Wisconsin Nudist Beach Alive and Well
By Bruce Moran
Mazomanie Beach has been a legal nudist beach friendly to both straights, gay men and lesbians in Wisconsin since the 1960s. It is nationally known and written about in nudist, gay/lesbian websites, and travel publications. It has existed not without some controversy.
The beach is located on the Wisconsin River near Mazomanie, a small town
about 30 minutes northwest of Madison, WI, or about a 3-hour drive from Green Bay, WI. The Wisconsin DNR manages the beach.
I have been to this beach a few times. Each time the beach looks a little different, primarily because there is a dam upstream that releases water on occasion. This can change the character of the beach. On one visit you may think there is a lot of beach, while on another visit the
beach may seem somewhat small.
The beach offers a lot of quiet. There are no traffic noises. You hear running water, feel the warmth of the sun, smell the sweetness of the air. The beach is in a completely rural area, with almost no sign of humanity except for those on the beach. I say “almost” because occasionally a canoeist or two will come down the river. The canoeists sometimes are
checking out the beach as they go by. There have been reports of canoeists getting caught on sandbars because they were looking left at the beach and not looking straight ahead.
The beach bathers are like those found at any other beach. Attendance will be much higher on warm, sunny days, and on weekends and holidays. A good many of the nudists are from Madison, Chicago, and the Minneapolis-St Paul areas.
People arrive from all over, though: Nebraska, Dakotas, Iowa, Illinois, Minnesota, Canada, and, of course, from across Wisconsin.
I have been to one other nudist beach, Haulover Beach in North Miami Beach, FL. What strikes me about comparing the two beaches is that Mazomanie is a very social beach. At Haulover. people seemed to keep to themselves and not intermix with the rest of the beachgoers. At
Mazomanie, it is just the opposite: people want to get together and perhaps chat for hours.
There are no vendors on the beach. People bring in their own food, blanket, beach chair, or perhaps a beach umbrella. The DNR provides portable toilets at the edge of the entrance to the beach.
Access to the beach has changed
in recent years. The DNR has built a sizable parking lot approximately 1.25 miles from the beach. Accessing the beach after you park your vehicle requires you to walk or ride your bicycle the 1.25 miles. The walk or bicycle ride is a pleasant one on a tree-covered, two-lane dirt road.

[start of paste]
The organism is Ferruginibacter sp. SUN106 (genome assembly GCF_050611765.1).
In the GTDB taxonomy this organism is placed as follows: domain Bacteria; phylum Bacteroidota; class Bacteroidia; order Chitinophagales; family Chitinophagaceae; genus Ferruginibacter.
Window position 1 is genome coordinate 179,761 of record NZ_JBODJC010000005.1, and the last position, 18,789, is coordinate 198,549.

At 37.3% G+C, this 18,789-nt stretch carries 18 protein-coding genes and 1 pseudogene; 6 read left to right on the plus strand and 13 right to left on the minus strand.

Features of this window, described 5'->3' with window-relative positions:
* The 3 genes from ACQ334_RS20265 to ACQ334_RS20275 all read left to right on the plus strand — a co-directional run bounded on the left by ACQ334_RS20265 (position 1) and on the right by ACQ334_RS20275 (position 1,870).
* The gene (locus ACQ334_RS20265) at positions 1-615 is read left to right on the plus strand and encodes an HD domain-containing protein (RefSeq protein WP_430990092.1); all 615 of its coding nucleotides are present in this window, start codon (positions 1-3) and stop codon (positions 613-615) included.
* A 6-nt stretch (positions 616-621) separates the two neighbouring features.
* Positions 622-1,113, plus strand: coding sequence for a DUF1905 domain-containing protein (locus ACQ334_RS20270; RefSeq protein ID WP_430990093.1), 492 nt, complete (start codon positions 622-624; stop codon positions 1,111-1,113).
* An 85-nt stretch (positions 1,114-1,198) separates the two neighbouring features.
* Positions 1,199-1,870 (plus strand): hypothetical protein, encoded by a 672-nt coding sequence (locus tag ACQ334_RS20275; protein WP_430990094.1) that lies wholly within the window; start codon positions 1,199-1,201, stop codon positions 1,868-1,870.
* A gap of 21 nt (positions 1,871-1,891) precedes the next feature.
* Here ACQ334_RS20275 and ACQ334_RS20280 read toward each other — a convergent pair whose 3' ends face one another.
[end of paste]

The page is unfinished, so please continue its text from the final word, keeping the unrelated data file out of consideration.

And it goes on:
This 5-acre, popular clothing-optional beach is divided into a straight part and a gay/lesbian part. To view the beach go
to http://www.cybernude.com/mazo/. Click on any photograph to enlarge it.
This beach has not gone unnoticed by the Wisconsin Legislature. In 1999 the legislature questioned the management of the beach and there was even a failed attempt by some in the legislature to close the beach. The DNR made some changes to the beach management: creating the parking lot, eliminating car-access to the 1.25 miles to
the beach, eliminating overnight camping at the beach, restricting the beach’s open hours, and increasing the security patrol of the beach. Overt sexual behavior is not permitted. During a recent year, 18 people have been arrested for sexual behavior on the beach. The upshot of all this brouhaha is an improved beach; public nudity being allowed with the cooperation and tolerance of local authorities. In essence, the nudists have won the day.
If you want to read more about the beach, go to www.google.com and type in “Mazomanie Beach” in the search area. There will appear about 130 articles to read.
If you want to go to the beach, the directions from Madison are to take Highway 12 west and north toward Sauk City. Before Sauk City, turn
left on County Y and go 5.2 miles. Turn right onto Laws Road. Be attentive because the sign for Laws Road is the size of an ordinary street sign and is somewhat easy to miss. Look for the first gravel road on the left, about one-third mile from Laws Rd. When I’ve been to the beach, this gravel road had no street sign, but it is called Conservation Road. Go down Conservation Road .25 mile to the parking lot.